‘That doesn’t look too tasty.’ Joshes a familiar voice and I turn to see the hobbling banker. His other hip needs doing now and although I don’t need to hear any more sob stories about how the industry has changed and he’s expected to be just a “common salesman”, it does cheer me briefly when I see he’s worn even worse than I have.
‘It’s disgusting.’ I reply shaking my head.
‘The pizza or the prices?’ He rejoins with a reedy chuckle. I give him a wan smile, it’s the sort of cheesy gag I’d have employed if the roles were reversed, but for the moment I’ve seen enough mozzarella – and enough mortgage floggers.
‘What people forget,’ I bite predictably, rubbing a cautious finger on the congealed smear. ‘Is we are employed to get the best possible price.’
‘Yeh,’ he concedes with a twinkle in his eye. ‘But there are some things that just can’t be swallowed.’ And he points to the over-priced apartment that’s been in my window longer than the dead wasp the cleaner keeps missing.
‘You know that block has a dodgy lease.’ He teases, leaning towards me then wincing pleasingly as something in his pelvic area grates, bone-on-bone.
‘I didn’t hear too many objections when your lot were advancing five times salary on the place a few years ago.’ I return tartly.
‘Head office, not me.’ Says the banker. ‘I always knew it would end in tears but I had targets to hit, payment protection to sell – my own mortgage to pay.’
‘You going to wash that off yourself?’ He continues, almost joyfully. I look at the hardened mix of dough and topping. It will take hot water and some elbow grease and the window cleaner only comes once a fortnight since my bean counter boss embarked on another round of myopic cost cutting, with little understanding of the front line consequences.
I tell him about our paucity of ancillary service providers. The useless contract cleaners, the cancelled milkman who couldn’t provide a monthly invoice and wanted petty cash we were no longer allowed to spend, the odd job man who used to fix minor carpentry and electrical problems. All axed, as they didn’t conform to either health and safety absurdity or head office accounting procedures.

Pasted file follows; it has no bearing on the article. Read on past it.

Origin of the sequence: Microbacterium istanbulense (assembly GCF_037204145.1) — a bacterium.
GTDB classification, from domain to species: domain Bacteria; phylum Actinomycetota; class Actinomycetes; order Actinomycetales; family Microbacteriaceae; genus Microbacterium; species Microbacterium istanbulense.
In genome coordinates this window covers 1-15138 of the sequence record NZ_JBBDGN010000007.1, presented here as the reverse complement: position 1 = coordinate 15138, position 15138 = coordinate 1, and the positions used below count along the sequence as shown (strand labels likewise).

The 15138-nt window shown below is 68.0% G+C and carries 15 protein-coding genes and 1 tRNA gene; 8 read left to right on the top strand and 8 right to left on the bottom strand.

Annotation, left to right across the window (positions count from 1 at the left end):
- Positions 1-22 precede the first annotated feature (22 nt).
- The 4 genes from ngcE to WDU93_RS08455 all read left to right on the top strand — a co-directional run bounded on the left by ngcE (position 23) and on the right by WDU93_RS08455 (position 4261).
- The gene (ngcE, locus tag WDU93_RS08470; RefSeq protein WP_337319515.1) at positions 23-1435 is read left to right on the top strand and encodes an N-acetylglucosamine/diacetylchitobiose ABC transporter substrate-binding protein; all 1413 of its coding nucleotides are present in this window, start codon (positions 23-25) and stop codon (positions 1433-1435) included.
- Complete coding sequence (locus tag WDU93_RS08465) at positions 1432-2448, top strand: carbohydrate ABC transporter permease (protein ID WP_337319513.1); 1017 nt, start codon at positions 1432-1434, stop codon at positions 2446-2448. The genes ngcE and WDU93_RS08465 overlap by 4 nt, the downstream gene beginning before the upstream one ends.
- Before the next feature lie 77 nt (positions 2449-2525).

‘We’re the same.’ He sympathises. ‘I answer to some women fifteen years younger than me with a degree and a sense of entitlement. She knows naff all about maintaining local business relationships but everything about escalating sale targets and PowerPoint presentations.’
‘Hopefully she’ll get pregnant and leave for a while.’ I suggest, starting to tire of the conversation.
‘She tends to do her screwing in the office.’ Replies the banker sourly, before looking at his watch nodding a goodbye and hobbling off, just as negotiator S crosses the road looking devastatingly alluring.
‘Morning.’ I say throatily, the thought of someone screwing in the office rebounding round my head unhelpfully. She returns my greeting then her pretty features frown as she sees the window.
‘Oh not again. What’s with these people?’
‘They don’t seem to like estate agents.’ I reply with a wry chuckle, thinking present company excepted. She’s had two bouquets of flowers and a box of chocolates delivered already this month – none of which were from me.
‘I just don’t get it.’ Says S with a shake of her head. ‘We do our best to help people and they don’t appreciate us.’ Some do, I think, as I stoop to unlock the door and my own muscular pain shoots down one leg.
‘Do you want me to get some hot water and rub it away?’ Asks S. Momentary internal confusion banished just before I make a fool of myself, I take the washing-up bowl outside and start to clean up someone else’s mess.
Pretty typical day then.